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<includeonly>=== Hip joint ===</includeonly>Two different hip implants (Hip I and Hip II) monitor the three force components acting on the ceramic head of the hip joint.
<includeonly>=== Hip joint ===</includeonly>'''Two different hip implants (Hip I and Hip II) monitor the three force components acting on the ceramic head of the hip joint.'''

Revision as of 12:10, 17 July 2014

Two different hip implants (Hip I and Hip II) monitor the three force components acting on the ceramic head of the hip joint.

Instrumented implant

Hip I with one 4-channel transmitter

Implant hip4k

The implant is made of a titanium stem and a ceramic head. A compartment, 32 mm deep and 9.5 mm wide, houses the electronic instrumentation inside the neck of the prosthesis. Three semiconductor strain gauges were applied at the lower end of the inner wall and connected to the 4-channel transmitter. Two electrical feed-throughs, welded in the top plate by electron beam, form the transmitter antenna inside the ceramic ball. After the instrumentation, the top plate is welded by laser onto the prosthetic neck, thus sealing the inner space in such a manner that it is absolutely safe against the body.

Since 1988 four instrumented hip joints (Hip I) were implanted in three patients (EBL/EBR, JBR, IBL).

Hip II with two 8-channel transmitters

Implant hip16k

To get more information about a potential temperature increase of hip implant after longer walking distances, an implant with a hollow shaft was instrumented with two 8-channel telemetry transmitters. A common coil in the middle of the shaft supplies power to both telemetry circuits. Inside, eight temperature sensors are arranged along the whole neck and shaft. Three strain gauges placed inside the prosthetic neck monitor the three force components which act at the centre of the ceramic ball. A fourth strain gauge measures the strain of the stem. One telemetry transmitter is placed inside the prosthetic neck; the second device is fixed inside the hollow shaft of the implant. A 4-lead feed through is welded by laser in the top plate of the neck and forms two single loop antennas for the signal transmission.

Since 1997 five instrumented hollow shaft hip joints (Hip II) were implanted in four patients (KWL/KWR, HSR, PFL, RHR).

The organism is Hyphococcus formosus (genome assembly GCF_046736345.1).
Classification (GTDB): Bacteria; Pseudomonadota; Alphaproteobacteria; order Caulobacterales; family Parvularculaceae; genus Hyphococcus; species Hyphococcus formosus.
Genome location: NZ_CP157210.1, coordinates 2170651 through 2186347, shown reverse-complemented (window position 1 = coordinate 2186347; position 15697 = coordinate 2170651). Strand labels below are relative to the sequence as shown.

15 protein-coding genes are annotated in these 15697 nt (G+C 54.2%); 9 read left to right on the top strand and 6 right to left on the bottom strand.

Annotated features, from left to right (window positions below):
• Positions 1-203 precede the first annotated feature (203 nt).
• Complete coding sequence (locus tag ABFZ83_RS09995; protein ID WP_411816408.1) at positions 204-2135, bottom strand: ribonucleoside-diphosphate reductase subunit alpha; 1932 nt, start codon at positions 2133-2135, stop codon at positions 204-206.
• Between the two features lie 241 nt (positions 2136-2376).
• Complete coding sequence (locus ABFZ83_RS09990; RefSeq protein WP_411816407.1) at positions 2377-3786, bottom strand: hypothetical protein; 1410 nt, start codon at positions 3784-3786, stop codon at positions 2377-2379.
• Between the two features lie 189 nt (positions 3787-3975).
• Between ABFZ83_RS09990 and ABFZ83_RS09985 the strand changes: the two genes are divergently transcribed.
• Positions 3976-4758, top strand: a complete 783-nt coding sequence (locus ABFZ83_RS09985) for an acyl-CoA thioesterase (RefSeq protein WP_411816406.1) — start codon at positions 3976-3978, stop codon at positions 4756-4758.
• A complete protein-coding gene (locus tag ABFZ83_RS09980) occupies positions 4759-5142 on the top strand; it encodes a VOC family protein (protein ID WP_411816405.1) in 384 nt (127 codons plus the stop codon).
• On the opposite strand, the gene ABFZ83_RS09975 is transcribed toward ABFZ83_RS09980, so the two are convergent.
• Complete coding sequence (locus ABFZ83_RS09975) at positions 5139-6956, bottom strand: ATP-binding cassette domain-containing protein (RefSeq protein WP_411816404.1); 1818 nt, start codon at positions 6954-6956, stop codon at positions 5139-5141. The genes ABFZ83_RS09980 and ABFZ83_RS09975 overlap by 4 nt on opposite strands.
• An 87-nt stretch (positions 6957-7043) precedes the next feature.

Coordinate system

Femur system

Coordinate system at left Femur

All forces are reported in a right-handed coordinate system of the left femur (different from hip joint type: Hip III). The load components are reported as -Fy, -Fy, -Fz with negative signs. Positive values therefore indicate components acting toward the femoral head.

Femur Sytem Loads

In many previously produced >OrthoLoad videos from the hip joint the minus signs are lacking!

The femur system is fixed at the centre of the femoral head. The femoral midline (dotted black/white) intersects with the axis of the neck in point P1. This midline leaves the femur distally at point P2. Point P2 is defined as the deepest point of the fossa intercondylaris at the distal end of the femur. The straight connection between P1 and P2 defines the z axis (marked in red). Perpendicular to z and parallel to a plane through the most dorsal parts of the condyles, the x axis is defined (green) and points medially. The y axis (blue) is perpendicular to x and z and points ventrally.

Implant system

In order to test fatigue or strength of the implant itself, it may sometimes be required to know the force components in an implant-based coordinate system. Axis zi of this system coincides with the shaft axis of the implant. The xi axis lies in the neck-shaft-plane. For the transformation of forces from the femur to the implant system, two angles are required: angle S between the z axis of the bone and the shaft axis of the implant, and the anteversion angle AV of the implant. This data is provided in a table.

Because the angle S is always small, transformation of the force components can be performed with sufficient accuracy by

Turning the system by +AV around the +z axis Turning the system by +S around the +x axis More details about this transformation are given below and in Bergmann et al. (2001).


Pat EBL big.png Pat IBL big.png Pat JBR big.png  
EBL / EBR  (Hip I) IBL  (Hip I) JBR  (Hip I)  
Pat HSR big.png Pat KWR big.png Pat PFL big.png Pat RHR big.png
HSR  (Hip II) KWL / KWR  (Hip II) PFL  (Hip II) RHR  (Hip II)

Table with basic information about the patients with Hip I and Hip II implants:

Patient Implant Side Gender Weight
Age at
EBL Hip I left m 62 83 Osteoarthritis
EBR Hip I right m 62 83 Osteoarthritis
IBL Hip I left f 84 76 Osteoarthritis
JBR Hip I right f 47 69 Femoral head necrosis
HSR Hip II right m 82 55 Osteoarthritis
KWR Hip II right m 72 61 Osteoarthritis
KWL Hip II left m 72 61 Osteoarthritis
PFL Hip II left m 98 49 Osteoarthritis
RHR Hip II right f 60 63 Osteoarthritis

For the hip joint, the forces and moments in an implant-based coordinate system are of special interest. The torque around the shaft axis, for example, is one of the most important parameters for the stability of implant fixation. To transform the forces measured relative to the bone, as delivered by OrthoLoad, to the loads acting in the implant system, the anteversion angle AV of the implant, the CCD angle and the neck length L are required. This data are listed in the following table:

Patient Anteversion
Angle AV
CCD Angle
Neck Length L
Shaft Angle S
EBL 5 135 60 10
EBR 5 135 60 10
IBL 14 135 60 9
JBR 10 135 60 10
HSR 4 135 62 10
KWR -2 135 62 9
KWL 17 135 62 8
PFL 23 135 62 7
RHR 34 135 62 6